Survey says 63 percent of Canadian and US travel buyers satisfied with compensation and benefits
Alexandria, VA—The average salary for travel buyers has increased by 3.4 percent in the past year, according to research from the GBTA Foundation’s 2012 Travel Management Compensation and Benefits Survey. According to the survey, 63 percent of travel buyers are satisfied with their overall compensation and benefits. These findings are based on the responses of 529 corporate travel and meetings managers in the US and Canada.
“We are encouraged that salaries and job satisfaction remain high in the travel buyer profession, despite the uncertainty of the global economy,” said GBTA president and CEO Jim McMullan. “As a travel manager myself, I’m convinced that one of the keys to strengthening the economy is through face-to-face interactions among businesspeople—interactions that require a continued commitment to business travel.”
Compensation levels for travel professionals tend to increase as total domestic travel spend increases. In 2012 average compensation by title was:
Travel managers are responsible for global programs, with 63 percent of respondents indicating their program covers travellers in other countries. The travel managers are responsible for administering their corporate travel programs (87 percent); negotiating with travel vendors (87 percent); and developing and administering their travel policy (84 percent).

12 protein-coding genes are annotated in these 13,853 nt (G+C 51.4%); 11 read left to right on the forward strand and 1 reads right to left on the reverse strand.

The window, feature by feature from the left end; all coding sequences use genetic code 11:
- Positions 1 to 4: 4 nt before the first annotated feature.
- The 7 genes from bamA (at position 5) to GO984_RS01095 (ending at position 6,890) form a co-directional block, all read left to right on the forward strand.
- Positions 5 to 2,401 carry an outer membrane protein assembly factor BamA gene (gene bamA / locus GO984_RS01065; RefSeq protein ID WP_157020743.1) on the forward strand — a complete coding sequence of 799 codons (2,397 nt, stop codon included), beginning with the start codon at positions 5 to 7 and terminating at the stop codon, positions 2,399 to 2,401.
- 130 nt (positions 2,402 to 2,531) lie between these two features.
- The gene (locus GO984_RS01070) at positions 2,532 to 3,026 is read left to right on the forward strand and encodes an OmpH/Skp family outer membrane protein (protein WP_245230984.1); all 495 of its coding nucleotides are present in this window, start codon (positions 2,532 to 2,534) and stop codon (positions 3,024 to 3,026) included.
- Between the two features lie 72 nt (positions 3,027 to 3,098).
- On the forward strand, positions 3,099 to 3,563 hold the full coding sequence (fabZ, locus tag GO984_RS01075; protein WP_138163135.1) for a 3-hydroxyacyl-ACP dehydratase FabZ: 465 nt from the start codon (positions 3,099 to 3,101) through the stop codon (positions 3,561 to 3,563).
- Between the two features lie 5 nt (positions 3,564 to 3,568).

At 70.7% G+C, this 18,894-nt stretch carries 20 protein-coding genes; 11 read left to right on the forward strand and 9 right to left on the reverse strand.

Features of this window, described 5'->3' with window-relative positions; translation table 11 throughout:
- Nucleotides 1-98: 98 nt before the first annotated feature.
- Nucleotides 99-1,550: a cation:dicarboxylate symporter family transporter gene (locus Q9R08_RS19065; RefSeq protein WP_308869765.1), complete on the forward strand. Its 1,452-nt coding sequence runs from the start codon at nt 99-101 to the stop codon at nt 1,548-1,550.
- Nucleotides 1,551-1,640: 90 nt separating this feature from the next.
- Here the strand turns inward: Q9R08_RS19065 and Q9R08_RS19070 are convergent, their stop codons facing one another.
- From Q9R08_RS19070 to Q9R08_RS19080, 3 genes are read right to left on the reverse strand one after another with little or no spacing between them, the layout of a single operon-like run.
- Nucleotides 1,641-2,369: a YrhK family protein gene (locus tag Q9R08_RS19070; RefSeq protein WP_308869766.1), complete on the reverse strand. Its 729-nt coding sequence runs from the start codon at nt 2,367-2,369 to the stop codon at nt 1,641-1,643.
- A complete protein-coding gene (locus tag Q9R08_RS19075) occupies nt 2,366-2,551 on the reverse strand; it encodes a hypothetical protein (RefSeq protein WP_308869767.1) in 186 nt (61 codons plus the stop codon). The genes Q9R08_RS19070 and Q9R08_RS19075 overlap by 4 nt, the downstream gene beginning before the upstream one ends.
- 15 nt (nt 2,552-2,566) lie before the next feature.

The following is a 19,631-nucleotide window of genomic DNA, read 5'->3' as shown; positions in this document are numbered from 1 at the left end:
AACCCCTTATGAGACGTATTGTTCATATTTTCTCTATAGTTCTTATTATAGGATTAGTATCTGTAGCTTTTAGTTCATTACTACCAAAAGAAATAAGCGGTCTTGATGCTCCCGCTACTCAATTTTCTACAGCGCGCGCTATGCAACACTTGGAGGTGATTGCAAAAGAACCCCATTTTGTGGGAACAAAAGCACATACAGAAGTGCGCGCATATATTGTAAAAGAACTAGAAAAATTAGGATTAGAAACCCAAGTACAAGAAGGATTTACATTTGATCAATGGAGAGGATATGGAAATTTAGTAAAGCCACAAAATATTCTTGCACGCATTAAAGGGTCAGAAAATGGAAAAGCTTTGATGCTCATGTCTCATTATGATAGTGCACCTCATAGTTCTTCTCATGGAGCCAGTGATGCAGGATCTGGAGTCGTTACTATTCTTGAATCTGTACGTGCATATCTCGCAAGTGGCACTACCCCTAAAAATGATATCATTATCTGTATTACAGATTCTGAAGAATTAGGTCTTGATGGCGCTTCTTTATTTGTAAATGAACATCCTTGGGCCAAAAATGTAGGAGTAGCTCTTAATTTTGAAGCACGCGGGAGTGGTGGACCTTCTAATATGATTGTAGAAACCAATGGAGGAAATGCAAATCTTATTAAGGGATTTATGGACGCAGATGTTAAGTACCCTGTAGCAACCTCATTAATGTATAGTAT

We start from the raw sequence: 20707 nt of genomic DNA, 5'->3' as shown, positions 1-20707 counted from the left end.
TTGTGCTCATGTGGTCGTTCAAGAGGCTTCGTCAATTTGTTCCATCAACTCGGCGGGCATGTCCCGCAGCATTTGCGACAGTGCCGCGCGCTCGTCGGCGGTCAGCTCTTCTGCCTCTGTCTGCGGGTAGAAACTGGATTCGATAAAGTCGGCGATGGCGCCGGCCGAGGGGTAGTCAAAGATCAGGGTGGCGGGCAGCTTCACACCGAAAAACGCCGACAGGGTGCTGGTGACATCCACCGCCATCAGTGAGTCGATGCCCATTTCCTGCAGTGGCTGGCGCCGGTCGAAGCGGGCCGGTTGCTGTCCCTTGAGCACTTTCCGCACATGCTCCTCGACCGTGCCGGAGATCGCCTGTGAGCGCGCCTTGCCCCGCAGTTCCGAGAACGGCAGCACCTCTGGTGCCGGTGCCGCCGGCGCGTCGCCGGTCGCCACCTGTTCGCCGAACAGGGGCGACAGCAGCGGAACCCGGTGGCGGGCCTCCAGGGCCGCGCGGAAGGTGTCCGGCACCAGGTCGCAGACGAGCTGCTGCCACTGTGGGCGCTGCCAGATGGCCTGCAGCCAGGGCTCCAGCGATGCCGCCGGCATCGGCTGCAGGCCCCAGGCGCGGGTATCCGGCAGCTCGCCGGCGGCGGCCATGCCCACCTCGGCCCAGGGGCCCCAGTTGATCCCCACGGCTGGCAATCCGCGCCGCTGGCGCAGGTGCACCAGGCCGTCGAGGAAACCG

Travel managers also have responsibilities in other areas such as event planning (43 percent), evaluating new technology (79 percent) and developing strategic meetings management programs (38 percent).
Over 80 percent of respondents reported their convention attendance and professional associations dues are benefits paid fully by their employers. Three-out-of-four respondents (75 percent) said their employers also covered continuing education.
The 2012 Travel Management Compensation and Benefits Survey from the GBTA Foundation is designed to allow travel managers to compare compensation and benefits with peers. The report provides detailed data on respondents’ sex, job titles, professional certification, years of experience and more.